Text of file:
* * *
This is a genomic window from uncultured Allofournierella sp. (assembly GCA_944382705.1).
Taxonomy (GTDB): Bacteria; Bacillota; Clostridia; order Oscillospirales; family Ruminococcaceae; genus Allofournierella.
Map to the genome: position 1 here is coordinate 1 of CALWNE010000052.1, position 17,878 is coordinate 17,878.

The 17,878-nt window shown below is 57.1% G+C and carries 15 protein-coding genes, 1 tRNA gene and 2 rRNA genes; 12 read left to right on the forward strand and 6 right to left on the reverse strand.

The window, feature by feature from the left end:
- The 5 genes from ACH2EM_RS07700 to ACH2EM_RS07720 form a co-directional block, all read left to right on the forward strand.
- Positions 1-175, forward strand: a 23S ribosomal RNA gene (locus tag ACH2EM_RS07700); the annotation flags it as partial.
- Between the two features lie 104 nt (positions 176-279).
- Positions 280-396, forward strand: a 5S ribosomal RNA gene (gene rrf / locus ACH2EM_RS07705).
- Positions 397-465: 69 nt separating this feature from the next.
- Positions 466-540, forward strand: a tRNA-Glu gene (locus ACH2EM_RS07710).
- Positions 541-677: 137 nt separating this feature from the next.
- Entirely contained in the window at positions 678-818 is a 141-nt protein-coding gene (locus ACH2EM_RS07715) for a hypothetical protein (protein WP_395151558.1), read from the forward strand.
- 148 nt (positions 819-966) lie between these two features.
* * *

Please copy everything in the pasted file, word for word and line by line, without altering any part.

This is a genomic window from uncultured Allofournierella sp. (assembly GCA_944382705.1).
Taxonomy (GTDB): Bacteria; Bacillota; Clostridia; order Oscillospirales; family Ruminococcaceae; genus Allofournierella.
Map to the genome: position 1 here is coordinate 1 of CALWNE010000052.1, position 17,878 is coordinate 17,878.

The 17,878-nt window shown below is 57.1% G+C and carries 15 protein-coding genes, 1 tRNA gene and 2 rRNA genes; 12 read left to right on the forward strand and 6 right to left on the reverse strand.

The window, feature by feature from the left end:
- The 5 genes from ACH2EM_RS07700 to ACH2EM_RS07720 form a co-directional block, all read left to right on the forward strand.
- Positions 1-175, forward strand: a 23S ribosomal RNA gene (locus tag ACH2EM_RS07700); the annotation flags it as partial.
- Between the two features lie 104 nt (positions 176-279).
- Positions 280-396, forward strand: a 5S ribosomal RNA gene (gene rrf / locus ACH2EM_RS07705).
- Positions 397-465: 69 nt separating this feature from the next.
- Positions 466-540, forward strand: a tRNA-Glu gene (locus ACH2EM_RS07710).
- Positions 541-677: 137 nt separating this feature from the next.
- Entirely contained in the window at positions 678-818 is a 141-nt protein-coding gene (locus ACH2EM_RS07715) for a hypothetical protein (protein WP_395151558.1), read from the forward strand.
- 148 nt (positions 819-966) lie between these two features.